Questions answered by trusted doctors

Verified User
As my periods come near I start having major mood swings. I think things which destroy my personal life. I say things which hurt people. I don't even realise that I am doing wrong. But as soon as the blood flow starts I suddenly realise all the wrongs I have done but that ges too late for other people.
Dr. Amitabh Ghosh
Psychiatrist, Mumbai
this is common in some women during cycles. its due to hormones. speak to your gynecologist and she will refer you to some psychiatrist
Verified User
I had period last month on may 7 and again from may 29 I got periods symptoms like back pain weakness leg cramps and June 1st I got periods , I have menstruate cramps problem from begining itself  yesterday also I had seviour stomach pain back pain weakness leg cramps today mng I had headache and later I got fever this is the first time I got fever during my period
Kindly suggest what would be the problem
Dr. Prabhjot Manchanda
Obstetrician, Mumbai
Fever can be something else. There is some rise in temp during menses but not fever.
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Did you know?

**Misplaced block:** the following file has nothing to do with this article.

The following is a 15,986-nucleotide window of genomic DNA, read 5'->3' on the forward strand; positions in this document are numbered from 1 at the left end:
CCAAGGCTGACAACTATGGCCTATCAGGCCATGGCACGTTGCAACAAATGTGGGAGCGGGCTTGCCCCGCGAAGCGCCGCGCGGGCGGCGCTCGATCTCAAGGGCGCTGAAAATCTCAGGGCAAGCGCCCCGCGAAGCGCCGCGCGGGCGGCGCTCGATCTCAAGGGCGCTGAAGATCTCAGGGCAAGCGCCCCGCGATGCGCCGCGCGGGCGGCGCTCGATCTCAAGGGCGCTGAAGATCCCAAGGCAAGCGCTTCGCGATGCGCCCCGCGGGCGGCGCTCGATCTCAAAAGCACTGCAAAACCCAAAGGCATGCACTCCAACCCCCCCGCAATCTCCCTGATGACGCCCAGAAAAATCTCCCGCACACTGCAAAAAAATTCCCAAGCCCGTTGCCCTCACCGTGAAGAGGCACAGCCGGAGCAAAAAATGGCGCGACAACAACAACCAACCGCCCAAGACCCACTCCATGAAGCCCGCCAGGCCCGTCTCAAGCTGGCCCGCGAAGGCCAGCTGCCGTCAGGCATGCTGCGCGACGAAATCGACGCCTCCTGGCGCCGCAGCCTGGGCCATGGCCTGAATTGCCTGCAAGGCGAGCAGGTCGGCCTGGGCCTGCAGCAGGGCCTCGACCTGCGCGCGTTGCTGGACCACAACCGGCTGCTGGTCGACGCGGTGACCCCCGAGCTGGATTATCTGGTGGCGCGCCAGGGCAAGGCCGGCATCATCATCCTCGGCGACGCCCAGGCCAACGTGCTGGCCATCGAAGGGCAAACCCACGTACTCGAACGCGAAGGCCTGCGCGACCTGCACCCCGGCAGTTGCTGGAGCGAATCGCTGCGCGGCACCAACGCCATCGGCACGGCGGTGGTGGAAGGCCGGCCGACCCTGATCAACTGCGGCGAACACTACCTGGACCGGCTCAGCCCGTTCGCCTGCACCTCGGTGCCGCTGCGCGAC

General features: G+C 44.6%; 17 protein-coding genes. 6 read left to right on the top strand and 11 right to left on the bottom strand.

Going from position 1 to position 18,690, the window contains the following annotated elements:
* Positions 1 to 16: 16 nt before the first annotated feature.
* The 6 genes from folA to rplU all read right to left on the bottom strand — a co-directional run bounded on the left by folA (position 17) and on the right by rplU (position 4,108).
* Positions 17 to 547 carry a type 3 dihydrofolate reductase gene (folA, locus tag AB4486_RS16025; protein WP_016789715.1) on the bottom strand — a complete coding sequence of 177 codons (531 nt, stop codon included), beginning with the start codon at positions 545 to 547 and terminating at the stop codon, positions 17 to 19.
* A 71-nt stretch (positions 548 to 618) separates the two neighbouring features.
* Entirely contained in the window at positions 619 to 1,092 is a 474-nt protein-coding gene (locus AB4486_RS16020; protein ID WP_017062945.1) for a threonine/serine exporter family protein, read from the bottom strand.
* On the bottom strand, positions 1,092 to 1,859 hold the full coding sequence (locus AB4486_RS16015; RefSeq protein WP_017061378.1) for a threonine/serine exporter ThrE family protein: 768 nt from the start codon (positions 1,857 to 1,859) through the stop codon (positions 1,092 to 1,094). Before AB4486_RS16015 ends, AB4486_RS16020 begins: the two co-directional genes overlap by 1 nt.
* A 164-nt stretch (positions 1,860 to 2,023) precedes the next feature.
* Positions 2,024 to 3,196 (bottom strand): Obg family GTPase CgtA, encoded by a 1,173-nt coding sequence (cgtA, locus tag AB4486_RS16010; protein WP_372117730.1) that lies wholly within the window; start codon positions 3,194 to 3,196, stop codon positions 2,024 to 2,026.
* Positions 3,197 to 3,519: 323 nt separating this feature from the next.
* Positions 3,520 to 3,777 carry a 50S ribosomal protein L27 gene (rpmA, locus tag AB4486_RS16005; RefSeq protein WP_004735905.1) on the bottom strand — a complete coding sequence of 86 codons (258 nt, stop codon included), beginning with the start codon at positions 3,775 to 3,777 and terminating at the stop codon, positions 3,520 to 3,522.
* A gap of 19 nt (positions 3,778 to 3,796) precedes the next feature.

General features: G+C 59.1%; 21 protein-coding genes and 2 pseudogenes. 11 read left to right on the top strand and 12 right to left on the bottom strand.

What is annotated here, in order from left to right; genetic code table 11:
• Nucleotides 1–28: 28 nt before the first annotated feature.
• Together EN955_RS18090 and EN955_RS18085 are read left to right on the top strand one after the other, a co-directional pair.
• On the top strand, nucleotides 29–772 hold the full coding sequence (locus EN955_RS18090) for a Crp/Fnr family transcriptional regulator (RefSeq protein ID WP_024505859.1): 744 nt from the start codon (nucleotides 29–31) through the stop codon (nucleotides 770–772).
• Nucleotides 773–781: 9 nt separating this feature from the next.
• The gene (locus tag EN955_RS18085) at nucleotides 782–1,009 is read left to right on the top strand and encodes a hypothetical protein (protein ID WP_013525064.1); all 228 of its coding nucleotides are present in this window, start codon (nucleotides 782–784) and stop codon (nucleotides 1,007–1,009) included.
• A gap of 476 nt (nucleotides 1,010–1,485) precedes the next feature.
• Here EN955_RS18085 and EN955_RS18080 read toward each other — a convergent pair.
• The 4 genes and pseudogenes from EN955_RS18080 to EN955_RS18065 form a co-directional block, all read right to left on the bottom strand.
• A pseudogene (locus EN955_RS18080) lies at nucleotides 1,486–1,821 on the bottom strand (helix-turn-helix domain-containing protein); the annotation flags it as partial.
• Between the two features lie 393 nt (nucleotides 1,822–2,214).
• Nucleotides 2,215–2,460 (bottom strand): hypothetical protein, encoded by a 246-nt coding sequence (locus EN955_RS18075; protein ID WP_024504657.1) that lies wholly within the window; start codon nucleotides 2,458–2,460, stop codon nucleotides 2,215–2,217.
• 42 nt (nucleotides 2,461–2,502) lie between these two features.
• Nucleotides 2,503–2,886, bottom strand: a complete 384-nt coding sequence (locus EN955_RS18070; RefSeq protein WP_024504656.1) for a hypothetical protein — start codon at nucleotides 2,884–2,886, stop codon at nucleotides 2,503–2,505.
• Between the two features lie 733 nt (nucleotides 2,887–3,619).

Fatigue is a common symptom

The most commonly reported PMS symptom in India is 'fatigue/lack of energy' (68.3%), followed by 'decrease interest in work' (60.1%) and 'anger/irritability' (59.9%).

Poor health leads to PMS

PMS is associated with poor physical health and existing psychological distress.

Healthy lifestyle key to preventing PMS

A healthy lifestyle consisting of healthy diet and proper physical exercise is the first step to preventing and managing PMS.

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Home Remedies

Eat Small Meals

Eat small meals everyday and eat more frequently to help reduce bloating

Drink Plenty of Water and Natural Fruit Juices

Drinking water can keep you hydrated and juices can replenish essential vitamins and minerals. Being dehydrated can worsen your mood swings

Avoid Taking Excessive Salt

Eating excessively salty food will make your stomach feel bloated as it will lead to fluid retention

Take Foods Rich in Vitamin D

Eat foods such as eggs, cheese, mushrooms, and fishes such as fatty fish, like tuna, mackerel, and salmon. This will improve the physical and psychological symptoms of PMS

Eat plenty of green leafy vegetables and fruits

They are rich in vitamins and minerals and will ease your PMS symptoms.

Avoid smoking and alcohol

Smoking and drinking alcohol excessively can lead to more mood swings and also affect your energy levels thus leading to worsening of PMS symptoms